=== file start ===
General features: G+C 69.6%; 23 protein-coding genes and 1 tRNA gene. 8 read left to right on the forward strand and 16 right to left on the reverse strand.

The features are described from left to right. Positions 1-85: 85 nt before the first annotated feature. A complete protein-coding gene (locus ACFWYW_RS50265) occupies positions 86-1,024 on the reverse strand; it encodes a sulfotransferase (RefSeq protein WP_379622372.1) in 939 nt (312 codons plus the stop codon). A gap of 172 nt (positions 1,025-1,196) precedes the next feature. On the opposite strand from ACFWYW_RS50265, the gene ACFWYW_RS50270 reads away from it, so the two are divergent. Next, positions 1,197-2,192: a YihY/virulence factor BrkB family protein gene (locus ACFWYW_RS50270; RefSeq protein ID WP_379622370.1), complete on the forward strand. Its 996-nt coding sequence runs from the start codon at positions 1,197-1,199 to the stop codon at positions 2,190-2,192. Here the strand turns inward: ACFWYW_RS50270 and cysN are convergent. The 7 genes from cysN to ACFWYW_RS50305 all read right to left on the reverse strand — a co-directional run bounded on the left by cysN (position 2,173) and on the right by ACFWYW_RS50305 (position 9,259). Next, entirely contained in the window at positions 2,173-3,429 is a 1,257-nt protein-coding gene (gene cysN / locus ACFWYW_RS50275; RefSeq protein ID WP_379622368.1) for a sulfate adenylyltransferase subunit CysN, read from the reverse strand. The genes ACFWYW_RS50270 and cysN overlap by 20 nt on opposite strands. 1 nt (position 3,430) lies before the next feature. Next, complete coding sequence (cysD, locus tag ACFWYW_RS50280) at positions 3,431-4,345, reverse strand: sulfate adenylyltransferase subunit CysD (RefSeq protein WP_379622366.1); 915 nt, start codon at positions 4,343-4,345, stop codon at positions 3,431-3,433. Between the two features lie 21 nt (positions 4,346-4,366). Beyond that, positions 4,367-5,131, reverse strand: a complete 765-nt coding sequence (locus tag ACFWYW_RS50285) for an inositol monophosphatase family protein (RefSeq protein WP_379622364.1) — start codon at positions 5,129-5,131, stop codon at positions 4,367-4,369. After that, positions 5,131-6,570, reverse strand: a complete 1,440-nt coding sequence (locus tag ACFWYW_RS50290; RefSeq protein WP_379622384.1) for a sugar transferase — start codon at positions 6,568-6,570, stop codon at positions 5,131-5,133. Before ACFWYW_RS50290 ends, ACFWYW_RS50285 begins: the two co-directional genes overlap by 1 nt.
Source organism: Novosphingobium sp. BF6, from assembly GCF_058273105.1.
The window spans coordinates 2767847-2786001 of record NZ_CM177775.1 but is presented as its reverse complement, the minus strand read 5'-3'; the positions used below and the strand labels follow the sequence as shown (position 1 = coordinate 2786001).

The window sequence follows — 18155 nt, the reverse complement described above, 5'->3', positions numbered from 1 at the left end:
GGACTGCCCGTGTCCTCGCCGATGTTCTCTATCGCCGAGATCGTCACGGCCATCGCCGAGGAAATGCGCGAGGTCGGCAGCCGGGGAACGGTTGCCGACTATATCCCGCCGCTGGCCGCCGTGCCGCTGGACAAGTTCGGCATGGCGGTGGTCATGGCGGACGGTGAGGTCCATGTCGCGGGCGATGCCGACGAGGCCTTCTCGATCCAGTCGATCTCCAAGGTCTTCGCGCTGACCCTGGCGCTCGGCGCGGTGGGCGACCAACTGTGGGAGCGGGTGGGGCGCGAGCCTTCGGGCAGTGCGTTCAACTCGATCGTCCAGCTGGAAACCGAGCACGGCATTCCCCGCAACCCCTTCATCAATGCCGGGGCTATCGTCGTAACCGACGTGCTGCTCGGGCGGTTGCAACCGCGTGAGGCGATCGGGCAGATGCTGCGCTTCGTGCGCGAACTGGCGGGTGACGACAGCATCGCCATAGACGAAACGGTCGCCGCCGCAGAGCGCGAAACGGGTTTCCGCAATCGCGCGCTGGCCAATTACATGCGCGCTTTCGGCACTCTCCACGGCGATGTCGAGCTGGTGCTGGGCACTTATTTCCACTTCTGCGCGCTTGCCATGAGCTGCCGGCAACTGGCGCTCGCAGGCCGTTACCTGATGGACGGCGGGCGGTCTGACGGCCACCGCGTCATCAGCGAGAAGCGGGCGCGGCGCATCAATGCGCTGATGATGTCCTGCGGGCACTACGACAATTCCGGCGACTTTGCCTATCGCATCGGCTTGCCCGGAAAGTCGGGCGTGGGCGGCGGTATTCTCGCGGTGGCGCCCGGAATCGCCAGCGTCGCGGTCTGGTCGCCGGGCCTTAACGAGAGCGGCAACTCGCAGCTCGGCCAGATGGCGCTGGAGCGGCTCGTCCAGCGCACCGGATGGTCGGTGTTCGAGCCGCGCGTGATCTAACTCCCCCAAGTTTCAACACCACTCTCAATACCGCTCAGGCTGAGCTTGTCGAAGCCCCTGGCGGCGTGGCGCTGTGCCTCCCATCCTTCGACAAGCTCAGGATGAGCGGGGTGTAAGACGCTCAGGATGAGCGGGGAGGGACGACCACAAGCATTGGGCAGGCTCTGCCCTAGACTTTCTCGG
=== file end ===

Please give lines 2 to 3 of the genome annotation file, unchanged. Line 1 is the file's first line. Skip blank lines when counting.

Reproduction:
The features are described from left to right. Positions 1-85: 85 nt before the first annotated feature. A complete protein-coding gene (locus ACFWYW_RS50265) occupies positions 86-1,024 on the reverse strand; it encodes a sulfotransferase (RefSeq protein WP_379622372.1) in 939 nt (312 codons plus the stop codon). A gap of 172 nt (positions 1,025-1,196) precedes the next feature. On the opposite strand from ACFWYW_RS50265, the gene ACFWYW_RS50270 reads away from it, so the two are divergent. Next, positions 1,197-2,192: a YihY/virulence factor BrkB family protein gene (locus ACFWYW_RS50270; RefSeq protein ID WP_379622370.1), complete on the forward strand. Its 996-nt coding sequence runs from the start codon at positions 1,197-1,199 to the stop codon at positions 2,190-2,192. Here the strand turns inward: ACFWYW_RS50270 and cysN are convergent. The 7 genes from cysN to ACFWYW_RS50305 all read right to left on the reverse strand — a co-directional run bounded on the left by cysN (position 2,173) and on the right by ACFWYW_RS50305 (position 9,259). Next, entirely contained in the window at positions 2,173-3,429 is a 1,257-nt protein-coding gene (gene cysN / locus ACFWYW_RS50275; RefSeq protein ID WP_379622368.1) for a sulfate adenylyltransferase subunit CysN, read from the reverse strand. The genes ACFWYW_RS50270 and cysN overlap by 20 nt on opposite strands. 1 nt (position 3,430) lies before the next feature. Next, complete coding sequence (cysD, locus tag ACFWYW_RS50280) at positions 3,431-4,345, reverse strand: sulfate adenylyltransferase subunit CysD (RefSeq protein WP_379622366.1); 915 nt, start codon at positions 4,343-4,345, stop codon at positions 3,431-3,433. Between the two features lie 21 nt (positions 4,346-4,366). Beyond that, positions 4,367-5,131, reverse strand: a complete 765-nt coding sequence (locus tag ACFWYW_RS50285) for an inositol monophosphatase family protein (RefSeq protein WP_379622364.1) — start codon at positions 5,129-5,131, stop codon at positions 4,367-4,369. After that, positions 5,131-6,570, reverse strand: a complete 1,440-nt coding sequence (locus tag ACFWYW_RS50290; RefSeq protein WP_379622384.1) for a sugar transferase — start codon at positions 6,568-6,570, stop codon at positions 5,131-5,133. Before ACFWYW_RS50290 ends, ACFWYW_RS50285 begins: the two co-directional genes overlap by 1 nt.
Source organism: Novosphingobium sp. BF6, from assembly GCF_058273105.1.